Delocalisation stability - primarily an entropy or enthalpy issue?

  1. This question was prompted by reflecting after reading the standard textbook explanation that "the greater acidity of RCOOH vs ROH is due to the greater stability of the delocalised RCOO- ion causing the position of equilibrium to be further to the right". The equilibria can be written as:
    RCOOH(aq) ⇄ RCOO-(aq) + H+(aq) Eq 1
    ROH(aq) ⇄ RO-(aq) + H+(aq) Eq 2
    It seems an oversimplified explanation. Charge delocalisation clearly means entropy is increasing from more electron disordering and enthalpy is decreasing from lower mutual repulsion forces. However, we aren’t just comparing the theoretical stability of delocalised RCOO-(g) vs RO-(g), but the Kc for an overall process in aqueous solution. Taking simple example typical values:
    pKa of ethanoic acid = 4.8; pKa ethanol = 16, both assumed at 298K.
    ΔGϴ = -RTlnKc gives ΔGϴ(Eq 1) = +27 kJ mol-1 and ΔGϴ(Eq 2) = +91 kJ mol-1
    Using ΔG = ΔH – TΔS, the enthalpy component of ΔG should be a function of the difference in O-H bond energies in RCOOH(aq) and ROH(aq) and their respective anion hydration energies. These values for RCOOH would be expected to be lower on both counts (due to the presence of the carbonyl group withdrawing electron density), but their sum cannot be easily predicted. H-bonding in aqueous solution will also have a different effect. Some literature values are approximately
    ΔHhydration CH3COOH = -9kJ mol-1 and ΔHhydration C2H5OH = -11kJ mol-1
    Even accepting some variation in these data, and that the enthalpy changes for Equations 3 & 4
    CH3COOH(l) ⇄ CH3COOH(aq) Eq 3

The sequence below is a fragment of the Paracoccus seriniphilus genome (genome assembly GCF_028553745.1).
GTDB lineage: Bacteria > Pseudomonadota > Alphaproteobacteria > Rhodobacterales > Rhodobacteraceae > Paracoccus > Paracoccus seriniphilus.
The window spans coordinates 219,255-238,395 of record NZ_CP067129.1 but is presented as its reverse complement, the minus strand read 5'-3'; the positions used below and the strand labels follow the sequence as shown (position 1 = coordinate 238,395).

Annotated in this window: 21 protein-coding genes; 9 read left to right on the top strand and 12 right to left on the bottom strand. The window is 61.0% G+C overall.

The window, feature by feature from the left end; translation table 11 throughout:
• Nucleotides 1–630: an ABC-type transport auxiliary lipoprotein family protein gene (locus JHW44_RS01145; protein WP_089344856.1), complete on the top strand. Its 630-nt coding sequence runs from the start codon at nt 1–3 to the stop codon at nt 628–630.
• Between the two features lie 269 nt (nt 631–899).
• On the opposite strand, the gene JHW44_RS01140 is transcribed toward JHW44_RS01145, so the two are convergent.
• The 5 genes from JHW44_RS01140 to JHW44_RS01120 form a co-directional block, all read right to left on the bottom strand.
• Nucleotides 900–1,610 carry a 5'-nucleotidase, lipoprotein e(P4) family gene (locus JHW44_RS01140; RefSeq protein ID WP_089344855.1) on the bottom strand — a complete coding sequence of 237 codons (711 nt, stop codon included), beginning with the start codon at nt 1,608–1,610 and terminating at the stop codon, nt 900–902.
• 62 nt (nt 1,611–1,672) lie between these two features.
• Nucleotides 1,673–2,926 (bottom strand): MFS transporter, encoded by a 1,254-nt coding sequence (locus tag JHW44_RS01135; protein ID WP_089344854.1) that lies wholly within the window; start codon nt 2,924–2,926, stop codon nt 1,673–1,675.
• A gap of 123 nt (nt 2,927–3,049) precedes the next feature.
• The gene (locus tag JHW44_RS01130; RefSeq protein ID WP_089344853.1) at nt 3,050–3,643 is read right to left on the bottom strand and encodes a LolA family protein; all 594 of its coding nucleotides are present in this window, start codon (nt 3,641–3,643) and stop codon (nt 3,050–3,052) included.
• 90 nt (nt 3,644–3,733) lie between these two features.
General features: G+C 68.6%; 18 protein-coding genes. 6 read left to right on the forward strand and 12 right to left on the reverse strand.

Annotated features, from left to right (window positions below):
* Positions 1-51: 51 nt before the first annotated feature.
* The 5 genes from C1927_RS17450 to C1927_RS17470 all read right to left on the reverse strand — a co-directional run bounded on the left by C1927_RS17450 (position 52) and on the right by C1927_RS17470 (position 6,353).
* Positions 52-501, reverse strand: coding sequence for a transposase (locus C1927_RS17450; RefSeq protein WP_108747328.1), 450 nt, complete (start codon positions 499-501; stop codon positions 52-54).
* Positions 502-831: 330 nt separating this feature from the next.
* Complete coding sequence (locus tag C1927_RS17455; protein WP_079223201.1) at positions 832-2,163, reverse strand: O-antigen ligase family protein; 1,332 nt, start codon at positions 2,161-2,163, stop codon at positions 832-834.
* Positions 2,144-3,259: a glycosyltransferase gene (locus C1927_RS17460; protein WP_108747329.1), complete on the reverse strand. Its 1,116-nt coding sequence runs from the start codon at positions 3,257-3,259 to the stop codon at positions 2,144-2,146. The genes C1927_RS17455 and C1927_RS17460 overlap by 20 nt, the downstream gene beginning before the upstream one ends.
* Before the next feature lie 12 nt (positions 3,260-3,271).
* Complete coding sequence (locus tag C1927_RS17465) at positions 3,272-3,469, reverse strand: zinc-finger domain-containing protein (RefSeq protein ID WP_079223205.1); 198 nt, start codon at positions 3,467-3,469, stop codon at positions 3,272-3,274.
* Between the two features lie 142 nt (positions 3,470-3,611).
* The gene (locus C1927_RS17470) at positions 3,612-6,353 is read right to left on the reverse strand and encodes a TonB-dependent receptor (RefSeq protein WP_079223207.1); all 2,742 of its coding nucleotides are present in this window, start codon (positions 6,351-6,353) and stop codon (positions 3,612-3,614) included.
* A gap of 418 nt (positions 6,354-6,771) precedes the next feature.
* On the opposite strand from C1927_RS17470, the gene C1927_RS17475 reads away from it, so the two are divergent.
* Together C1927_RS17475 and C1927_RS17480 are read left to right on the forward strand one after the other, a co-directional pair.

C2H5OH(l) ⇄ C2H5OH(aq) Eq 4
    are included in these values, it still means that Equation 2 must have a significantly more negative ΔS to account for its larger ΔG, one assumes from greater ordering of water by RO- than by RCOO- due to its greater charge density / lower delocalisation / higher entropy. I cannot find any data to quantify this aspect, but from the signs and magnitudes of ΔG and ΔH it appears we can say that the delocalisation stability which gives rise to the differing pKa’s is indeed driven more by entropy changes rather than enthalpy changes! Any one like to agree or disagree?!
  2. jcsd
  3. epenguin

    epenguin 2,388
    Homework Helper
    Gold Member

    :cry: What's wrong with your computer, hasn't it got any apostrophes? - I mean line intervals.

    But gosh, you look to be right! Solvation rules! This has been concluded from results on proton transfer in the gas phase. Compared to the 64 kJ mol-1 difference between dissociation from ethanol or acetic acid you mention, the difference in the gas phase is just 5 kJ mol-1.

    And even that little is the wrong way round! :rofl:

    You can find some detail about this issue in Howard Maskel, The physical Basis of Organic Chemistry. My edition is 1985, there may be more recent, but the discussion is clear and it seems a definitive conclusion.
Know someone interested in this topic? Share this thead via email, Google+, Twitter, or Facebook

Have something to add?

Draft saved Draft deleted
Similar discussions for: Delocalisation stability - primarily an entropy or enthalpy issue?